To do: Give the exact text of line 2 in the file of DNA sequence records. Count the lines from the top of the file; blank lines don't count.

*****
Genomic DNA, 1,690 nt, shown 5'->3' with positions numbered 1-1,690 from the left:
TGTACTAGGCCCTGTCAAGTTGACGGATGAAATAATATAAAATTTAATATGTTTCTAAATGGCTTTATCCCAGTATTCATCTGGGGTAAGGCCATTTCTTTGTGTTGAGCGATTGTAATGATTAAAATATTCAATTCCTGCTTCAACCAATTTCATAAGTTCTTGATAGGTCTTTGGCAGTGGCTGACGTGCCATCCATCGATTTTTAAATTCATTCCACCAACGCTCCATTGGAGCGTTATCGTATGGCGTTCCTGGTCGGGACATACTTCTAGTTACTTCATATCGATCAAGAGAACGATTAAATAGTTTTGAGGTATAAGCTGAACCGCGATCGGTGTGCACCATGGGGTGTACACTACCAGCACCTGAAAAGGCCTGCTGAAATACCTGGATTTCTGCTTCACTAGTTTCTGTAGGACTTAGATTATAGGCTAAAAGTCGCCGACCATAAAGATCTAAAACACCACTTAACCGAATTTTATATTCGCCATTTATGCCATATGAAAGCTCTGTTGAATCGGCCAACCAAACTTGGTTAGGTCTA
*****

TGTACTAGGCCCTGTCAAGTTGACGGATGAAATAATATAAAATTTAATATGTTTCTAAATGGCTTTATCCCAGTATTCATCTGGGGTAAGGCCATTTCTTTGTGTTGAGCGATTGTAATGATTAAAATATTCAATTCCTGCTTCAACCAATTTCATAAGTTCTTGATAGGTCTTTGGCAGTGGCTGACGTGCCATCCATCGATTTTTAAATTCATTCCACCAACGCTCCATTGGAGCGTTATCGTATGGCGTTCCTGGTCGGGACATACTTCTAGTTACTTCATATCGATCAAGAGAACGATTAAATAGTTTTGAGGTATAAGCTGAACCGCGATCGGTGTGCACCATGGGGTGTACACTACCAGCACCTGAAAAGGCCTGCTGAAATACCTGGATTTCTGCTTCACTAGTTTCTGTAGGACTTAGATTATAGGCTAAAAGTCGCCGACCATAAAGATCTAAAACACCACTTAACCGAATTTTATATTCGCCATTTATGCCATATGAAAGCTCTGTTGAATCGGCCAACCAAACTTGGTTAGGTCTA